There are fabrics that I've given away that I have regretted. But even now, I can't recall what exactly those pieces were. I remember the regret, but the exact fabric is actually missing from my memory. Ha ha! I know what you mean.

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  12. My stash is pretty small so it all fits in a dresser. I have every project in progress in its own bag with the pattern, instructions and notions. Most of my stash has a little note pinned on with what I plan on doing (shirt, dress, reupholster that chair, etc.) with it even if I don't have a pattern. I really need to start pinning on yardages and fiber types.

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    1. This is a great idea too. I like the idea of purchasing fabric specifically for specific projects. I know I did that at one point, but I've forgotten what those things were over the course of time that I've accrued all this fabric. Time to work my way toward getting back to that. Honestly with the increased amount of online shops that carry nice fabric, it is easier to get things so I don't need to stockpile like I am never going to see that fabric again. There will always be fabric that I want. Plain and simple.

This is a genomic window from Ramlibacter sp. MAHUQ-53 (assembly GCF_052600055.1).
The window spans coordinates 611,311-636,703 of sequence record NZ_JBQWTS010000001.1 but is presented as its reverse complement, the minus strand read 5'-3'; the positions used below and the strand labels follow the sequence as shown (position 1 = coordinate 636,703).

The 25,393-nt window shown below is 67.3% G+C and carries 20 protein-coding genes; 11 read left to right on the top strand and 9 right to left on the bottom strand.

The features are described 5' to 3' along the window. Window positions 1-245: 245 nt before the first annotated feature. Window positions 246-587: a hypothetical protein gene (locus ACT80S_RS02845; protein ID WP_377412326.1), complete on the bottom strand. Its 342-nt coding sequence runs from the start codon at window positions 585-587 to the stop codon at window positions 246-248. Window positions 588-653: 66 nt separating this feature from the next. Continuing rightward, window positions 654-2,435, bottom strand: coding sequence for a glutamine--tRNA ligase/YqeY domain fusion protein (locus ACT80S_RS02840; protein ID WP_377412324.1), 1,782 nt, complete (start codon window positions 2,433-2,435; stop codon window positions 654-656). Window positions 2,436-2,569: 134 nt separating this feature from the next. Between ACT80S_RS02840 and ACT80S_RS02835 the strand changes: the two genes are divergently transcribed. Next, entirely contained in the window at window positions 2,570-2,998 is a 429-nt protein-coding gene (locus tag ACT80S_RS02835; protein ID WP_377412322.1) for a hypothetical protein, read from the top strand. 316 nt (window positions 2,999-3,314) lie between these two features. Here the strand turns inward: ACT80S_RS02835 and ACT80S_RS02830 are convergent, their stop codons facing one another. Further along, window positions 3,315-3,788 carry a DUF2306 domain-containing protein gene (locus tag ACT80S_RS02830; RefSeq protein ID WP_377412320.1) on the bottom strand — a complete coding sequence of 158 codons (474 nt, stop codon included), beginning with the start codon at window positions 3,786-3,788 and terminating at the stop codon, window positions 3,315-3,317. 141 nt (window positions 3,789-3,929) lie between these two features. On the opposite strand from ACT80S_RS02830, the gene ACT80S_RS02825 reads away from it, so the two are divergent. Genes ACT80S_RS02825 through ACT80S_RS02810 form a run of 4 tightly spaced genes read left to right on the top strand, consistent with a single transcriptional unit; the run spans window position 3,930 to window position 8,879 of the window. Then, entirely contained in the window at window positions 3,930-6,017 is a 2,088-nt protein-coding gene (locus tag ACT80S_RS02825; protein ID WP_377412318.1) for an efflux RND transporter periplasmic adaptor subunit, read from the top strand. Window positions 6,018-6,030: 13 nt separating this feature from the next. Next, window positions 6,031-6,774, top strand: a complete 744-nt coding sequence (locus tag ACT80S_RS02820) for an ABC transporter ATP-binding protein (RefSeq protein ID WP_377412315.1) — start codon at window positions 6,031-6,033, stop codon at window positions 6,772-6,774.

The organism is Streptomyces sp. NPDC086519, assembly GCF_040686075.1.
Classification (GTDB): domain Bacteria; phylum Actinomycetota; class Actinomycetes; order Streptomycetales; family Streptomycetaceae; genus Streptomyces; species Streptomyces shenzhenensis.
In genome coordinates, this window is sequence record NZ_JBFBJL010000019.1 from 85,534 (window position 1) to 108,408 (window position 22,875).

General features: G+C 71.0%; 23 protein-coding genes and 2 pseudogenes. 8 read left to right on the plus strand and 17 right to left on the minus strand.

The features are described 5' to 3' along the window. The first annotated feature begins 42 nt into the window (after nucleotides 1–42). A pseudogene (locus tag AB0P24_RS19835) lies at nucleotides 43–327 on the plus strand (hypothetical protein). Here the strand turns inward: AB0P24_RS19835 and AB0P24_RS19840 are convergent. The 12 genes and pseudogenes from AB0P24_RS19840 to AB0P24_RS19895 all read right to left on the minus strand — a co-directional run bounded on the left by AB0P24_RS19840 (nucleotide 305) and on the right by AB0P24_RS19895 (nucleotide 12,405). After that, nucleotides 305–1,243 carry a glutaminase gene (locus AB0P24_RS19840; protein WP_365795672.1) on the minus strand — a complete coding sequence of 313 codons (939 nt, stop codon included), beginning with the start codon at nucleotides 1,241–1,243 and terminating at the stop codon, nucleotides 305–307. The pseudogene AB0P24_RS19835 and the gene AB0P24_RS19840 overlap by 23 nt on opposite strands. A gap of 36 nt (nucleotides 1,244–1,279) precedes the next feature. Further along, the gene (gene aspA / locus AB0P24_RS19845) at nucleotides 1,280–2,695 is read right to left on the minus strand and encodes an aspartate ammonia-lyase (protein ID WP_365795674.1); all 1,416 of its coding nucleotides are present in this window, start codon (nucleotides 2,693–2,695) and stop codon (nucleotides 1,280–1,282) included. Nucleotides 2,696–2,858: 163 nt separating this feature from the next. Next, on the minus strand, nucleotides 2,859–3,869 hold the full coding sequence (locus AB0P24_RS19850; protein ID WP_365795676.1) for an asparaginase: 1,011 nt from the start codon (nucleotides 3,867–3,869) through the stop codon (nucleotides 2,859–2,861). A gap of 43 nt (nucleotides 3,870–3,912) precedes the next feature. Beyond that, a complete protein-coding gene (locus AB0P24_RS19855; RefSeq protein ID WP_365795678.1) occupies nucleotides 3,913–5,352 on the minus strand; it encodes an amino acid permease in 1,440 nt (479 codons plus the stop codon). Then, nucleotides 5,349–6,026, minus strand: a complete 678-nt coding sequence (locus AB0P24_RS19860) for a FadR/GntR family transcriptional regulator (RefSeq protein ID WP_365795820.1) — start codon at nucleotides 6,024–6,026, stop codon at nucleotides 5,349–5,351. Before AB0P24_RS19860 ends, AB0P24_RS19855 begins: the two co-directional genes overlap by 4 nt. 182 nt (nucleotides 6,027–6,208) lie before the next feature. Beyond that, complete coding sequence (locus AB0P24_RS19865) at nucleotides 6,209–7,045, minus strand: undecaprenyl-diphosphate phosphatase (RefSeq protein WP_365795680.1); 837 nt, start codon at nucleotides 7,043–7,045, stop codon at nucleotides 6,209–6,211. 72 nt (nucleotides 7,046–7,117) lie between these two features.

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  13. If I had room I'd attach swatches to screens, like I saw in a recent Mcalls video. Then again, I have a thing about not wanting to cut out swatches, so I just store my fabric by colour in a glass doored china cabinet.

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    1. This type of approach can be very pretty and inspiring to look at. I do love seeing my fabric. Gives my ideas of what I could do with it.

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  14. Well done persevering to the end! It can be such a big job sorting things out, but so rewarding. I have a similar system to yours but not quite as sophisticated (just swatches and notes on copy paper), I browse through it each season and try to use up fabric that has finally come back in fashion! Happy New Year!

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  15. Brilliant! I keep a 5" swatch from every project I make but I don't have swatches from my stash. This would help me sew down my stash a lot. Thanks!

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  16. I started to catalogue my stash last year. It didn't stop me from buying more fabric though! I do find it really helpful having everything on index cards which I can flick through rather than pulling out heaps of fabric. I know instantly if I have the right fabric for a project.